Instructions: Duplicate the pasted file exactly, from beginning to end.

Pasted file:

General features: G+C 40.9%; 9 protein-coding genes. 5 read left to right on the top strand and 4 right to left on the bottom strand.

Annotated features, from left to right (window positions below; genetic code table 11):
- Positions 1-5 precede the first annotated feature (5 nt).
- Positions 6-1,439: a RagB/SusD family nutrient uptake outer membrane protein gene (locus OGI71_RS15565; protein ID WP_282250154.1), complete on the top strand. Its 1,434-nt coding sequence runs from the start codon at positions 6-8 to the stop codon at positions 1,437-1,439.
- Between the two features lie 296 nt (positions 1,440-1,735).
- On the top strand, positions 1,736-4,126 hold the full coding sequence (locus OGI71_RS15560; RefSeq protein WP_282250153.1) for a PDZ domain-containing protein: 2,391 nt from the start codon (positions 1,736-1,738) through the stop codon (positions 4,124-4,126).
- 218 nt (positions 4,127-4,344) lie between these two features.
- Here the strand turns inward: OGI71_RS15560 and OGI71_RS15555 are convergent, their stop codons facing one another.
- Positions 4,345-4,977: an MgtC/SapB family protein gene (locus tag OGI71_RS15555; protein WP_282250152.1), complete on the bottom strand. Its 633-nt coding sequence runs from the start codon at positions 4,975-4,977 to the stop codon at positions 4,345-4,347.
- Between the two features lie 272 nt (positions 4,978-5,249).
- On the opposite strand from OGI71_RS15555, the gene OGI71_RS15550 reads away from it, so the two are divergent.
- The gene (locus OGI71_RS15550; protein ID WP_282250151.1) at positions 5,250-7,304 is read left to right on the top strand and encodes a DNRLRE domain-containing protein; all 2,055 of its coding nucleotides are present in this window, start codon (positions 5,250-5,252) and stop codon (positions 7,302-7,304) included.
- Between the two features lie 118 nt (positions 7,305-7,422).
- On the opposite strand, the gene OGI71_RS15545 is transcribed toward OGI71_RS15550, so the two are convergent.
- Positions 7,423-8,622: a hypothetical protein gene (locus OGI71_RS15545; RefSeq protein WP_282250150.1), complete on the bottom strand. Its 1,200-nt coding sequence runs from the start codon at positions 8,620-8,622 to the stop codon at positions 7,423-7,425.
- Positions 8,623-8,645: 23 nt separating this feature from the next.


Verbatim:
General features: G+C 40.9%; 9 protein-coding genes. 5 read left to right on the top strand and 4 right to left on the bottom strand.

Annotated features, from left to right (window positions below; genetic code table 11):
- Positions 1-5 precede the first annotated feature (5 nt).
- Positions 6-1,439: a RagB/SusD family nutrient uptake outer membrane protein gene (locus OGI71_RS15565; protein ID WP_282250154.1), complete on the top strand. Its 1,434-nt coding sequence runs from the start codon at positions 6-8 to the stop codon at positions 1,437-1,439.
- Between the two features lie 296 nt (positions 1,440-1,735).
- On the top strand, positions 1,736-4,126 hold the full coding sequence (locus OGI71_RS15560; RefSeq protein WP_282250153.1) for a PDZ domain-containing protein: 2,391 nt from the start codon (positions 1,736-1,738) through the stop codon (positions 4,124-4,126).
- 218 nt (positions 4,127-4,344) lie between these two features.
- Here the strand turns inward: OGI71_RS15560 and OGI71_RS15555 are convergent, their stop codons facing one another.
- Positions 4,345-4,977: an MgtC/SapB family protein gene (locus tag OGI71_RS15555; protein WP_282250152.1), complete on the bottom strand. Its 633-nt coding sequence runs from the start codon at positions 4,975-4,977 to the stop codon at positions 4,345-4,347.
- Between the two features lie 272 nt (positions 4,978-5,249).
- On the opposite strand from OGI71_RS15555, the gene OGI71_RS15550 reads away from it, so the two are divergent.
- The gene (locus OGI71_RS15550; protein ID WP_282250151.1) at positions 5,250-7,304 is read left to right on the top strand and encodes a DNRLRE domain-containing protein; all 2,055 of its coding nucleotides are present in this window, start codon (positions 5,250-5,252) and stop codon (positions 7,302-7,304) included.
- Between the two features lie 118 nt (positions 7,305-7,422).
- On the opposite strand, the gene OGI71_RS15545 is transcribed toward OGI71_RS15550, so the two are convergent.
- Positions 7,423-8,622: a hypothetical protein gene (locus OGI71_RS15545; RefSeq protein WP_282250150.1), complete on the bottom strand. Its 1,200-nt coding sequence runs from the start codon at positions 8,620-8,622 to the stop codon at positions 7,423-7,425.
- Positions 8,623-8,645: 23 nt separating this feature from the next.